Parsing my Favorite Definition of Economics

My favorite definition of economics can be found at the start of Cowen and Tabbarok’s textbook:

Economics is the study of how to get the most out of life

There is another excerpt that is worth reading in this regard:

Alfred Marshall called economics “the study of mankind in the ordinary business of life.” This was the enterprise of Marshall and Adam Smith and Friedrich Hayek and Milton Friedman: they tried to understand what people do and the implications of their behavior for the society at large.
But my favorite definition of economics is a variant of Marshall’s. It comes from a student who heard it from another teacher of hers: economics is the study of how to get the most out of life. I like this because it strikes at the true heart of economics—the choices we make, given that we can’t have everything we want. Economics is the study of infinite wants and finite means, the study of constrained choices. This is true for individuals and governments, families and nations. Thomas Sowell said it best: no solutions, only tradeoffs. To get the most out of life, to think like an economist, you have to be know what you’re giving up in order to get something else. (Very minor edit in the first sentence to make it more readable)

So: economics is the study of how to get the most out of life. But what does this mean, exactly?

Three questions present themselves almost immediately to me when I think about this sentence:

  1. What exactly does “how to?” mean?
  2. Who defines what “most” means in each context?
  3. Whose life?

I’ll begin with the second question, move on to the third, and finish with the first.

  1. Who defines what “most” means in each context?

    My daughter – all of nine years old – has a very clear answer to this question on, say, a Saturday morning. As many hours as possible on her tablet.
    Given her world, and her time horizons, this makes perfect sense to her.
    As does my definition of “most” when I decide to take a “five minute” break from whatever I’m doing to “quickly” check Twitter, or watch “just one video” on YouTube.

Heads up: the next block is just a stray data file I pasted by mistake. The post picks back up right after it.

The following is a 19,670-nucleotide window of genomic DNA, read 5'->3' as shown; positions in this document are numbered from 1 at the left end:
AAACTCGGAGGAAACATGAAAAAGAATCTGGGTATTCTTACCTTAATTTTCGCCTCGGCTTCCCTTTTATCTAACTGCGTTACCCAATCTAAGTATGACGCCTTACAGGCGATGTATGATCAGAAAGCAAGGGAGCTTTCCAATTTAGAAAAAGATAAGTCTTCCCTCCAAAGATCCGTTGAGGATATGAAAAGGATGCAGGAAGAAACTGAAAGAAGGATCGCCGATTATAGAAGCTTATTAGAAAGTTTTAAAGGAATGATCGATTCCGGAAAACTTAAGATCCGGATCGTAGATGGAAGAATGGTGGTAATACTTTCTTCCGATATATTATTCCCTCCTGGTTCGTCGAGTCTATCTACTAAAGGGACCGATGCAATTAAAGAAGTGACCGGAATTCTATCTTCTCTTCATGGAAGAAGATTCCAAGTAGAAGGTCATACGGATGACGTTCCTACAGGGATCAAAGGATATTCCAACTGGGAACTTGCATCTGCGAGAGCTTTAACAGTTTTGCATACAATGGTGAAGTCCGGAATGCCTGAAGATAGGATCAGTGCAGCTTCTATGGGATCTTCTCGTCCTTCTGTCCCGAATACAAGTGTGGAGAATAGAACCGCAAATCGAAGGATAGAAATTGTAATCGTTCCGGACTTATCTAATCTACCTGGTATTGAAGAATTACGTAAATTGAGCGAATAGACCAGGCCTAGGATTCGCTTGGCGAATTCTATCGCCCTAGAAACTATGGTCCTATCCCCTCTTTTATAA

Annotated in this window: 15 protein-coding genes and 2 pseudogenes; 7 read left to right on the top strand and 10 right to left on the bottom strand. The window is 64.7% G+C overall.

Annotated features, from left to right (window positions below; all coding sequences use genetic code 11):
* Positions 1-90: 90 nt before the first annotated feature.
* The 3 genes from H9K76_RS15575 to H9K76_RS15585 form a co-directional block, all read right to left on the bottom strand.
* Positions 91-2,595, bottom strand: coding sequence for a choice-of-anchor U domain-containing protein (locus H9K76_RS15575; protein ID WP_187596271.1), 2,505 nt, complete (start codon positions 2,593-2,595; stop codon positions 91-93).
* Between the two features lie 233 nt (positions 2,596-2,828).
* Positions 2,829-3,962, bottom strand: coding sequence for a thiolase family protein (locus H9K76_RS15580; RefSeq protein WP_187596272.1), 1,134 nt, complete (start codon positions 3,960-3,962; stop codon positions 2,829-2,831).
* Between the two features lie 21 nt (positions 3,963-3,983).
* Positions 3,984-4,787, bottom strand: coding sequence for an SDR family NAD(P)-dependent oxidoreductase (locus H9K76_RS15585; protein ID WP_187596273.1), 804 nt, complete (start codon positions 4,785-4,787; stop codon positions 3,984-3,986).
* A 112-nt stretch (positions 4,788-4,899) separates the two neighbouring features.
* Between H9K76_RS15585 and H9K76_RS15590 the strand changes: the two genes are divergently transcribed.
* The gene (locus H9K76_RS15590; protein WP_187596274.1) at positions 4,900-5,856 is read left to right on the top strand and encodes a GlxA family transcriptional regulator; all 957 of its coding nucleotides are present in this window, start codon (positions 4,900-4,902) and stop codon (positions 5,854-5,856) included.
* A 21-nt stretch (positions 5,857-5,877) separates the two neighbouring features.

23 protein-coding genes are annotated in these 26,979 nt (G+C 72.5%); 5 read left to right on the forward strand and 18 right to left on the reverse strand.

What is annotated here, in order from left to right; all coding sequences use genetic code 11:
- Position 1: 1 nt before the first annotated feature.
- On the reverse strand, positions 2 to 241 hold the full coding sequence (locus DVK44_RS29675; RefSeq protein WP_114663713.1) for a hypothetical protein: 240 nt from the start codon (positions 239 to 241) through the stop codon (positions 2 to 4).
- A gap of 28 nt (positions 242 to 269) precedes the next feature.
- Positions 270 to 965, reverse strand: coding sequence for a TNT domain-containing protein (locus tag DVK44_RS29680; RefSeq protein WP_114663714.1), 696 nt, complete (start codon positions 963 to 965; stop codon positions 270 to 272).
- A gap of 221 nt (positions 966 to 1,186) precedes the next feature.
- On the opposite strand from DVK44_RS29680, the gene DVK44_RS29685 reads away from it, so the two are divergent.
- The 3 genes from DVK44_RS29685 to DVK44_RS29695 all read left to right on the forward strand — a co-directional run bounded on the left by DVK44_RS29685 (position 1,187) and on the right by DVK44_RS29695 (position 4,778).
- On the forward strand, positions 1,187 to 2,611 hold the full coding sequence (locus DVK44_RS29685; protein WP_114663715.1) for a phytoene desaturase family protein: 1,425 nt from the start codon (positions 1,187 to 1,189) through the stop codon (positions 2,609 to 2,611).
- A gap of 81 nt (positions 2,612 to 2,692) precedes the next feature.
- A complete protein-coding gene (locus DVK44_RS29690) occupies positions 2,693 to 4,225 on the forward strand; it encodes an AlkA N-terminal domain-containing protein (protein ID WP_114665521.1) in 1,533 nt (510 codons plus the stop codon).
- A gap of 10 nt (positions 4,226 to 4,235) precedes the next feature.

That’s the trouble with this definition – “most” is a very, very tricky word. It is my job to teach my daughter that “most” has long term implications, and it is my job to remind myself that “most” has long term implications. What seems best at the moment isn’t necessarily the best if you take the long view. Economics will tell you how to get the most out of life, assuming you know what most means for you right now.
    But what is the best definition of “most”, and why, is a question economics doesn’t directly answer. It’ll tell you about the benefits and costs of whatever definition of “most” you happen to choose, but evaluating between these options is left to you. Tricky little thing that way, economics.

  2. Whose life?

    When I make a choice about the word “most”, should I keep in mind just me or other folks too? Watching the tenth YouTube video instead of getting back to work gets the most out of my life is what my brain tells me, but does my income suffer? Does my family’s well-being suffer? How should I balance these conflicting interests? Does that mean that I shouldn’t watch a single YouTube video?

    It gets even more complicated when I realize that I really need to think about four different sets of lives. My own right now, and my own in the future (both near and distant). But also the lives of others, and those right now and in the future.

    Freebies just before an election might win a government an election now, but what about greater indebtedness in future generations? Congo deciding to give oil exploration licenses might mean more dollars in their coffers now, but at what cost to the future lives of everybody on this planet twenty years down the line?

  3. What exactly does “how to” mean?

    My very first manager in the corporate world drummed a lesson into me that I have found very useful, and worth remembering. Everything that I do in any organization, he said, must fulfill one of three aims. It must either help the firm increase revenue, or it must help the firm reduce costs. Or, he said, it should help the firm improve speed-to-market. You might quibble that the third is a restatement of the first, but the point is well-taken, and relevant in this context.
    Economics helps you get the most out of life by either giving you more of whatever it is that you’re aiming for, or by reducing the effort involved in getting it, or both. And the apparatus involved in this is where math and econ begin to intersect. But the idea is summarized very well in the rule my manager set for me.
    For example, if what I want to do is get the most out of writing an examination, there are two things that I can do. Try and maximize my marks (my grades) or try and minimize my efforts. Ideally of course, I should try and get the biggest bang for the buck – maximize my marks while minimizing my efforts. And that, of course, is why most (if not all) students are so curious to learn about the “important questions”, the “pattern of the paper”, the “syllabus” and the “recommended” textbook.

But should one be maximizing marks and minimizing effort in the first place? Isn’t the point to learn as much as possible?

Allow me refer you back to the first question in this series